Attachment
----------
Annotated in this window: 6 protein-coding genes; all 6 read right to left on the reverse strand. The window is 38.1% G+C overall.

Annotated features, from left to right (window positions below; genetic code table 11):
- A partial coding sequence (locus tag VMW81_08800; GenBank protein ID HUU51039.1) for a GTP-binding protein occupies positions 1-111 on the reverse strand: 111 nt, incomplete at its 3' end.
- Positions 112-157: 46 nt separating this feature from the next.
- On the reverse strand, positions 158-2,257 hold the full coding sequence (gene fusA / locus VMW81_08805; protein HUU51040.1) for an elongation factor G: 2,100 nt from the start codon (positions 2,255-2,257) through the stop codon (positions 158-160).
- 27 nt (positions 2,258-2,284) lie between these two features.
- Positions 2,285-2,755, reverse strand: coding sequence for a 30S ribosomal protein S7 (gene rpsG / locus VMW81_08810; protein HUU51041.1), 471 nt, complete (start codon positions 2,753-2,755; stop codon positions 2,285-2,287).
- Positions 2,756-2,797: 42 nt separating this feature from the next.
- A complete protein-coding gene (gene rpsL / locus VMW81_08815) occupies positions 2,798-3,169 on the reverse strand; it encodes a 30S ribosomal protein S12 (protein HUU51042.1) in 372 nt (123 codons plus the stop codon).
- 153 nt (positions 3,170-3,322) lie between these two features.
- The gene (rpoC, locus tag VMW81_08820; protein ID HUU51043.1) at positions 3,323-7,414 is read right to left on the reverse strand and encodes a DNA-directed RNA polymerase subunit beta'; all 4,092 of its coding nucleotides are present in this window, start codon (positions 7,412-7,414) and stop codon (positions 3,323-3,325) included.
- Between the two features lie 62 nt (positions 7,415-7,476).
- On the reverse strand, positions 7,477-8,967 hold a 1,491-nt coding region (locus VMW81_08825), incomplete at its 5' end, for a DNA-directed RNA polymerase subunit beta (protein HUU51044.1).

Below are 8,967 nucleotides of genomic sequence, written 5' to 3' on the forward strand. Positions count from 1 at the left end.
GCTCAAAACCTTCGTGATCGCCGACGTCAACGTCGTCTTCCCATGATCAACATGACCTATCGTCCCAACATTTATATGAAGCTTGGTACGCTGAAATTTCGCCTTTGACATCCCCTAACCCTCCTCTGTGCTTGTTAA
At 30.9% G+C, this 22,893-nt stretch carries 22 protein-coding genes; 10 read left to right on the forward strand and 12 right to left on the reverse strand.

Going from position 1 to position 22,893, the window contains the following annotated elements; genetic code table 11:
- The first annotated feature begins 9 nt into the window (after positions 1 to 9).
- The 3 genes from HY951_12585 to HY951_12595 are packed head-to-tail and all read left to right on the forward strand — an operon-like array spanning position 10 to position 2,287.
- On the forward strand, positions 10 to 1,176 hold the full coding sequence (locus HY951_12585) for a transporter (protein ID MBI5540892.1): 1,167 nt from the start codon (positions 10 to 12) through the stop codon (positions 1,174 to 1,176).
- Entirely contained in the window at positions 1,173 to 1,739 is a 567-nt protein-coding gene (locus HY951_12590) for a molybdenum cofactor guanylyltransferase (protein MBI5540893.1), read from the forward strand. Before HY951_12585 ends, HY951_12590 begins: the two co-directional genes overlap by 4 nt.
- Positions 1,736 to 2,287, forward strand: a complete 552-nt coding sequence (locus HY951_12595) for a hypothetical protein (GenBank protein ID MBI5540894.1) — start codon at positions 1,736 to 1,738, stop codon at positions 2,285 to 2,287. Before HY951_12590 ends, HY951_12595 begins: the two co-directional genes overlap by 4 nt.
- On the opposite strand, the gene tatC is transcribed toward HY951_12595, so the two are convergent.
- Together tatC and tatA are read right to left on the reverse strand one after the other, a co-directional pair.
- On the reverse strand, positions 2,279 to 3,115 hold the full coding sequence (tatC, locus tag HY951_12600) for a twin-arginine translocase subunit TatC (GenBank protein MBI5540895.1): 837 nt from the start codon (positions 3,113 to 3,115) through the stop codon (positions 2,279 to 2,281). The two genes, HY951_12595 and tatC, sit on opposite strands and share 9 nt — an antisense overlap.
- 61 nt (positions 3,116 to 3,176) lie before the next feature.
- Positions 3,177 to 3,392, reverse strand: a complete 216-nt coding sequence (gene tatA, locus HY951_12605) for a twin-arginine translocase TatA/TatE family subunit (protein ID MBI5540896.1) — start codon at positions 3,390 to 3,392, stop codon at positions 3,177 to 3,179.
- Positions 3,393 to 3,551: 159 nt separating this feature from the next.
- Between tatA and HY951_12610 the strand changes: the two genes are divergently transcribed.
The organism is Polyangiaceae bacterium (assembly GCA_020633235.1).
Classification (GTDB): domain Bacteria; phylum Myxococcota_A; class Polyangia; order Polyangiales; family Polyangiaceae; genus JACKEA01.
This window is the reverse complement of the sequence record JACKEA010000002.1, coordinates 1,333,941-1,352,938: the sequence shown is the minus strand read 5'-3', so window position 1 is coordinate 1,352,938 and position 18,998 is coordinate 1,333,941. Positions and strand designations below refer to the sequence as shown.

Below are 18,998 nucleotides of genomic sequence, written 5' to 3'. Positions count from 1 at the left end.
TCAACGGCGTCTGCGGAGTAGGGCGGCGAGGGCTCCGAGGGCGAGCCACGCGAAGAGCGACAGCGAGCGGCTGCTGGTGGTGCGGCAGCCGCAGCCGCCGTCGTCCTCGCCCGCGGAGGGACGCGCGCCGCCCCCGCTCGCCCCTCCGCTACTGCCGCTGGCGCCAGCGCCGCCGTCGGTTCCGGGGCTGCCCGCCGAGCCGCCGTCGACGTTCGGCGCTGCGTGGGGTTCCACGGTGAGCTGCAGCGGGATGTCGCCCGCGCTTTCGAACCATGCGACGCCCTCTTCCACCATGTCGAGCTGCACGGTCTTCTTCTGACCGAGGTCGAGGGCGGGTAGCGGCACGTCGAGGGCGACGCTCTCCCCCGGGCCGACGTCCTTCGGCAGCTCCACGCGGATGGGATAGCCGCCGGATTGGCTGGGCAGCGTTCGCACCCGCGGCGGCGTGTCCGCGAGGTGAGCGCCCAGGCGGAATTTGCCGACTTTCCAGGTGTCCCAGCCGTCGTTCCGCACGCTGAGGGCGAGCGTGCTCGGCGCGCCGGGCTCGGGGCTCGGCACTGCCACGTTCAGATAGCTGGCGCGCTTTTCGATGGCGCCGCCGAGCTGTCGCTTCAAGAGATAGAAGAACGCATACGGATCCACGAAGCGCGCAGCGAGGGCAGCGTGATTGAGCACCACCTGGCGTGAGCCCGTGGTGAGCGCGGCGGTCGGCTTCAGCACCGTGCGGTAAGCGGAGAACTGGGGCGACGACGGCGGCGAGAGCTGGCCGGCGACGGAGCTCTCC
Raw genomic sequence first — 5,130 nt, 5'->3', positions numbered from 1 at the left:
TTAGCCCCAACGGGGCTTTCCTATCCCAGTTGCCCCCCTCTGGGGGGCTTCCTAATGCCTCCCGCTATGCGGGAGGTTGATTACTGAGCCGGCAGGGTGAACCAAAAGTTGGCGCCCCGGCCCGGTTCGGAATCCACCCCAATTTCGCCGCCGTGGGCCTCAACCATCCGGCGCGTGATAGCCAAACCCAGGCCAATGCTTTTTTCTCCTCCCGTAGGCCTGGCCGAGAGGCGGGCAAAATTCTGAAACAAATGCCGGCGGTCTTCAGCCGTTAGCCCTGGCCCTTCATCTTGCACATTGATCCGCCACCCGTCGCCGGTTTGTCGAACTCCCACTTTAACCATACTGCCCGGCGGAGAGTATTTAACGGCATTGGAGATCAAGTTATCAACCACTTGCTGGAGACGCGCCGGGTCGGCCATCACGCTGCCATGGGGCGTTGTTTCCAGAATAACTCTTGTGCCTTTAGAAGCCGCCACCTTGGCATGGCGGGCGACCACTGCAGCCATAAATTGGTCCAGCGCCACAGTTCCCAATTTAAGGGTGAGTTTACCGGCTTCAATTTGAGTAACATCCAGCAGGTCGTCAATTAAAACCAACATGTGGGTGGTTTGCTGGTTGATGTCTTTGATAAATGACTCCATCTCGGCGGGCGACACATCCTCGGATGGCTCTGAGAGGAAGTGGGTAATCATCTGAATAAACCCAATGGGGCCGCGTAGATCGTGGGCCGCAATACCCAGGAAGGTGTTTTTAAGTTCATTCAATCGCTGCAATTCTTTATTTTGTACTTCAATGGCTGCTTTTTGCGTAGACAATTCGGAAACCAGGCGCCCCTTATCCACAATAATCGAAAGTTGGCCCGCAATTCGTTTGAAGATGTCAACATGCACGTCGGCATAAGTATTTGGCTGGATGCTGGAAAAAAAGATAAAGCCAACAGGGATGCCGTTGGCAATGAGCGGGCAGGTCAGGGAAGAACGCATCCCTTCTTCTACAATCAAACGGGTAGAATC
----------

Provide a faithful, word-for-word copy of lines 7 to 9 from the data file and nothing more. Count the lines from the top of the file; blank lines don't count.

- Positions 2,285-2,755, reverse strand: coding sequence for a 30S ribosomal protein S7 (gene rpsG / locus VMW81_08810; protein HUU51041.1), 471 nt, complete (start codon positions 2,753-2,755; stop codon positions 2,285-2,287).
- Positions 2,756-2,797: 42 nt separating this feature from the next.
- A complete protein-coding gene (gene rpsL / locus VMW81_08815) occupies positions 2,798-3,169 on the reverse strand; it encodes a 30S ribosomal protein S12 (protein HUU51042.1) in 372 nt (123 codons plus the stop codon).